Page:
Industry welcomes Greater Bay Area plan

February 22 2019 by Nick Ferguson

China unveiled its plan to integrate the Pearl River Delta region into a so-called Greater Bay Area this week in typical fashion — plenty of grand ambitions and few details. But the insurance industry has nevertheless welcomed the plan as a positive step, even as it scrambles to fully understand the implications.

“What they came out with is very thick, but it’s only a roadmap,” said one industry source. “It’s a good move from an economic perspective, but we have to see how it will develop. There’s obviously an agreement on the principle, and now there will be years of haggling over the details.”

Integration is certainly going to be a long-term project. Hong Kong fully returns to China under the handover agreement with the UK in 2047, which gives an idea of the kind of time horizon needed for this initiative. Consider for example that a tour of the Greater Bay Area today, starting in Hong Kong, requires three currencies and five border crossings — into Macau, then Zhuhai, then mainland China, then Shenzhen and finally back into Hong Kong.

Before those physical barriers are broken down, China wants to develop the region as a cohesive economic bloc. The area’s 11 cities have a total population of around 67 million and a combined economic output of US$1.5 trillion — equivalent to an economy roughly the size of Russia, Australia or South Korea.

Insurance is a key element of the planned integration. Proposals include the promotion of cross-border reinsurance transactions in renminbi within the Greater Bay Area and support for insurance institutions to set up operations in the special economic zones of Qianhai in Shenzhen, Nansha in Guangzhou and Hengqin in Zhuhai.

Other mentions of insurance in the document include the joint development of innovative cross-border motor vehicle and medical insurance products, and facilitation services for cross-border policyholders in areas such as underwriting, investigation and claims.

Finally, there are plans to strengthen Hong Kong’s status as an international maritime centre, establish an export credit insurance system in Macau and develop a pilot zone for insurance innovation in Shenzhen.

“The HKFI is pleased to see great importance being attached to the development of the insurance industry in the GBA [Greater Bay Area],” said PL Chan, chairman of the Hong Kong Federation of Insurers, in a statement. “Leveraging on our deep experience and international outlook, we are confident of our industry’s ability to contribute to developments beneficial to all stakeholders.”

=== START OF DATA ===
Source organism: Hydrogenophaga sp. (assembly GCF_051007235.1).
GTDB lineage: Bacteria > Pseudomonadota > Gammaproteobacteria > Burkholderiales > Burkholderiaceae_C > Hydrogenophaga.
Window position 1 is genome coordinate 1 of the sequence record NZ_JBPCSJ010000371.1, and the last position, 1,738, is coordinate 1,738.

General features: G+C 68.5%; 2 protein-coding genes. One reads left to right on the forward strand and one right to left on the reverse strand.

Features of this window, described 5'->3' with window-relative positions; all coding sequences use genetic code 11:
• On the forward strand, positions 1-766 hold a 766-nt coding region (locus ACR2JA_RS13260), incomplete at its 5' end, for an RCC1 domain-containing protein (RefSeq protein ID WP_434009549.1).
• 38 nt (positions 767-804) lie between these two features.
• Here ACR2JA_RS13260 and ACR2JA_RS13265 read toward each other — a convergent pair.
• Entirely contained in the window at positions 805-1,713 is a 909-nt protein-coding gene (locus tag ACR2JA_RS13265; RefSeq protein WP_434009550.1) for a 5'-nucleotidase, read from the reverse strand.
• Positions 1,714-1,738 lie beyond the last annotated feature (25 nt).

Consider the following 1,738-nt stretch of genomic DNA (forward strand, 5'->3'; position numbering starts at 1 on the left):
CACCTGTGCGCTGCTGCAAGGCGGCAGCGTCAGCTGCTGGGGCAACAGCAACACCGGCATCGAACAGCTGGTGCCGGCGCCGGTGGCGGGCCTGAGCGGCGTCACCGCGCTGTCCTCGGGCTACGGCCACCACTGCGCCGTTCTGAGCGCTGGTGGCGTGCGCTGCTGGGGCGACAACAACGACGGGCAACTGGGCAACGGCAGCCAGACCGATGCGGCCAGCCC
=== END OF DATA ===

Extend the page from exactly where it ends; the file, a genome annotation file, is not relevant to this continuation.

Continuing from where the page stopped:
It is tempting to view the Greater Bay Area project with the same scepticism as the Belt and Road initiative. Hong Kong was supposed to be gifted with billions of dollars of reinsurance business from China’s mega-regional infrastructure programme, first outlined in 2015, but that windfall has largely failed to materialise.

However, the Greater Bay Area holds more promise for Hong Kong. It is only a matter of time before Shenzhen and Guangzhou have bigger economies than the former British colony, but its planned role as a financial centre for the area should be a long-term boon for the local insurance and reinsurance industries.

Indeed, one field not mentioned in the Greater Bay Area document, but which may benefit from the integration, is captive insurance. Hong Kong is keen to target this business and recently passed a law that allows captive insurance companies to pay just 8.25%, or half the normal rate, on profits from insuring offshore risks. The potential opportunity is significant — of the non-Chinese Fortune 500, 85% own captive insurance companies, but the 100 or so Chinese companies in the Fortune 500 own just a handful of captives between them.

As Chinese businesses expand overseas, they are becoming more interested in benchmarking against their international peers, which has created a desire to improve internal operations and develop long-term risk management tools that reflect international best practices. And that often means consolidating insurance buying through a captive programme.

Shanghai Electric became the latest Chinese company to set up a captive in Hong Kong at the end of last year, following in the footsteps of CGN, Cnooc and Sinopec.

It remains to be seen if more will follow, but the plan to deepen economic ties throughout the Pearl River Delta is undoubtedly positive for the local insurance industry.

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